You would think that the UK, being the poster boy for oppressive knife laws, should have a correspondingly low rate of knife crime. After all, it is illegal to carry any locking knife or anything with a blade longer than 3 inches. Why then has knife crime in the UK shot up in the past year? Oh yeah, I forgot! Criminals will be criminals.
Check out these numbers…
From the Evening Standard,”Knife crime in Britain soars by 15% in one year, new figures show”:
The Office for National Statistics revealed that there were 13,613 offences of “assault with injury or intent to cause serious harm” in the year to the end of June this year, a rise of 1,788 from the previous year.
In London, there was a 20 per cent rise in attempted murder and grievous bodily harm offences with a knife. However, overall blade offences in the capital remained almost static, at 9,841.
In England and Wales, there was a nine per cent rise in the number of people caught carrying a knife and a 10 per cent increase in knifepoint rapes and sexual assaults. The growing use of blades led to an overall surge in knife crimes of four per cent with 26,535 offences across England and Wales.
Meanwhile there is a little bit of he-said-she-said going on between London’s top cop and Home Secretary Theresa May as to the reasons for the jump, with the police going on record against the case for more civil liberties.
Met Commissioner Sir Bernard Hogan-Howe recently admitted that efforts to rein back the use of stop and search had gone too far and had contributed to the rise in knife offending. He said the policy would be reversed and more searches carried out. [source]
Meanwhile, Mrs. May is no hero to the police over her view that stop and search policies disproportionally affect minorities, a view we have seen borne out on our side of the pond in New York City, where 86% of those arrested under stop-and-frisk were black or Hispanic [source].
From this article on Telegraph, May had this to say:
“When stop and search is misapplied, and when people are stopped and searched for no good reason, it is unfair, it wastes valuable police time, and it damages the relationship between communities and the police.
“I know there are those who say that our reforms have gone too far, that the pendulum has swung too much the other way, and that reforms to stop and search are linked to knife crime in our capital and elsewhere.
“But to them I say this: stop and search reform has worked, it must continue, and – if you look at the evidence – it shows no link whatsoever with violent crime.
“We must not jettison all that good work for the sake of a knee-jerk reaction on the back of a false link.”
The Metropolitan Police Service responded thusly:
“There has been no knee-jerk reaction nor will there be. Our clear intention is to continue with the targeted use of stop and search, and the Home Office appears to have misunderstood our response to recent rises in knife crime and our future intentions. There has been no knee-jerk reaction nor will there be.
“The Commissioner has driven this change personally since 2012, encouraging officers to focus on intelligence-led, targeted stops. This approach has made an impact, seeing grounds to arrest in 20% of the people we stop, and a huge reduction in the amount of stops we do.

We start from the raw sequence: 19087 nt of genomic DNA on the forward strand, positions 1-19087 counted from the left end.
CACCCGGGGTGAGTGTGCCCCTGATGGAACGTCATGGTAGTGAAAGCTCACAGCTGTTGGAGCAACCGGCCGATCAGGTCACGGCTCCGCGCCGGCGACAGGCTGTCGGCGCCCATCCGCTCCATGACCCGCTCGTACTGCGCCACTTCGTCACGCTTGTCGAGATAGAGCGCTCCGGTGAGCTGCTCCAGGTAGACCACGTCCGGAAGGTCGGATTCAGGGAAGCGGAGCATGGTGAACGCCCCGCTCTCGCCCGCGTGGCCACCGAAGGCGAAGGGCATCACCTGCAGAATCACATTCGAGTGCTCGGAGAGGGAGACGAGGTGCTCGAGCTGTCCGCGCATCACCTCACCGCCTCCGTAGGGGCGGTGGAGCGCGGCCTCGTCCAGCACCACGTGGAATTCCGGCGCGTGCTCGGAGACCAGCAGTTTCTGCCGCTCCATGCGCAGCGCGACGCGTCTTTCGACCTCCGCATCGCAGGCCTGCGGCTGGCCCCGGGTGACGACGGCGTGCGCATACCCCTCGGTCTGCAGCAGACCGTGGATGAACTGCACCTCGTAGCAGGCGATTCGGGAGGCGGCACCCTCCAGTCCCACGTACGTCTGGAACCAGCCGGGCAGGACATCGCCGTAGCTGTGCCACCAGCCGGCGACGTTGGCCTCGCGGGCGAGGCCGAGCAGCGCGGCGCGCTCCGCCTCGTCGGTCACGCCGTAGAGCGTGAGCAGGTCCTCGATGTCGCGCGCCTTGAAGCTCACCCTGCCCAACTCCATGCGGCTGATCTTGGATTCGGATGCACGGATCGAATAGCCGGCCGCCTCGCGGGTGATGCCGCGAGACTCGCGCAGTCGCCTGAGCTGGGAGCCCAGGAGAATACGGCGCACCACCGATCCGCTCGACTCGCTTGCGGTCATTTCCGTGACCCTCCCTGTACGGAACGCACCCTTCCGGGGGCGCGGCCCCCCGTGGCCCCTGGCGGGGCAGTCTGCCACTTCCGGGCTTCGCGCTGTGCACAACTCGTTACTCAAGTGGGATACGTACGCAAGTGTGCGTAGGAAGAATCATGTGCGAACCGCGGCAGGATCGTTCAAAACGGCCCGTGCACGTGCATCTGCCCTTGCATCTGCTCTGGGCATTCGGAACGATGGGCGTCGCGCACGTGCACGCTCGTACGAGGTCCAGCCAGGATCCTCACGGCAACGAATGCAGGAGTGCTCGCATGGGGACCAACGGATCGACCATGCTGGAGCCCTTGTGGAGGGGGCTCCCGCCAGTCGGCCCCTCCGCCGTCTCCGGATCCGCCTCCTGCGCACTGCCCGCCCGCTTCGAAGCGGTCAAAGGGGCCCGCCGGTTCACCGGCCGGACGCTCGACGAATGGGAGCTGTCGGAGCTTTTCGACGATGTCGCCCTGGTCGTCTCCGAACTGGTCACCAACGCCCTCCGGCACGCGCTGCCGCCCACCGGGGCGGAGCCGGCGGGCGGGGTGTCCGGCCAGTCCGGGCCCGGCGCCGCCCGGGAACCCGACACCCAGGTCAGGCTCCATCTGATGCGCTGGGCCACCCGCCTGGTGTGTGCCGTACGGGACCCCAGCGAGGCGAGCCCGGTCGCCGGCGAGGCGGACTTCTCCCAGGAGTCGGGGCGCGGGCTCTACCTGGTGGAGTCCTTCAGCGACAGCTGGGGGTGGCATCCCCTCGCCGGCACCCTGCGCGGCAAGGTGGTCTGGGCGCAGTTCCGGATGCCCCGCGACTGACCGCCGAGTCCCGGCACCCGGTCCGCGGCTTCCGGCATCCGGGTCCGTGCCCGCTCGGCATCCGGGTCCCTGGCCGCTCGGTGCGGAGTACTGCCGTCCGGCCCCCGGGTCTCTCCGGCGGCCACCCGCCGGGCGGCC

So that means 80% of the people were stopped for no good reason? Hardly sounds like a winning ratio to me.
Still, all of this bickering misses the point. Criminals will be criminals.
UPDATE 10/26/2015 2:59PM: The Met has indeed doubled down on their stop and search tactics despite the war of words with Theresa May. Some rather Orwellian stuff, from “Met launches knife crackdown, despite ‘stop and search controversy’”
Scotland Yard has launched a crackdown on knife crime, including stop and search activity, days after Britain’s largest force was plunged into a row with the Home Secretary over the tactic.
The Metropolitan Police are carrying out a week-long operation to remove blades from the streets of London. It includes “focused and intelligence-led stop and search” in known knife hotspots.
The initiative started by the force today follows a similar scheme in the summer, which saw more than 900 knives recovered and more than 270 arrests made.
Detective Chief Superintendent Kevin Southworth, head of the Trident Gang Crime Command, said: “We are running a second tranche to coincide with half term, where we will again be looking to reduce the number of knives in circulation, taking them out of the hands of those individuals intent on using them.
“We have a number of operations planned throughout the Capital, including activity to target known offenders, focussed and intelligence-led stop and search and weapon sweeps in areas where intelligence suggests offenders are hiding knives in public areas to avoid being caught in possession of them.”
Local safer neighbourhood teams and specialist officers will conduct “high visibility” patrols on estates and locations where suspects are believed to be carrying knives.
The operation will also see a police presence deployed at transport hubs, with detectors known as “knife wands” used to catch those carrying blades and automatic number plate recognition will be used to identify knife criminals with access to cars.
Officers will also visit the homes of individuals previously arrested for possession of a knife.
A Met Police spokesman said: “They will be reminded that we know who they are and given a letter warning them that they could face a prison sentence if they carry a knife.”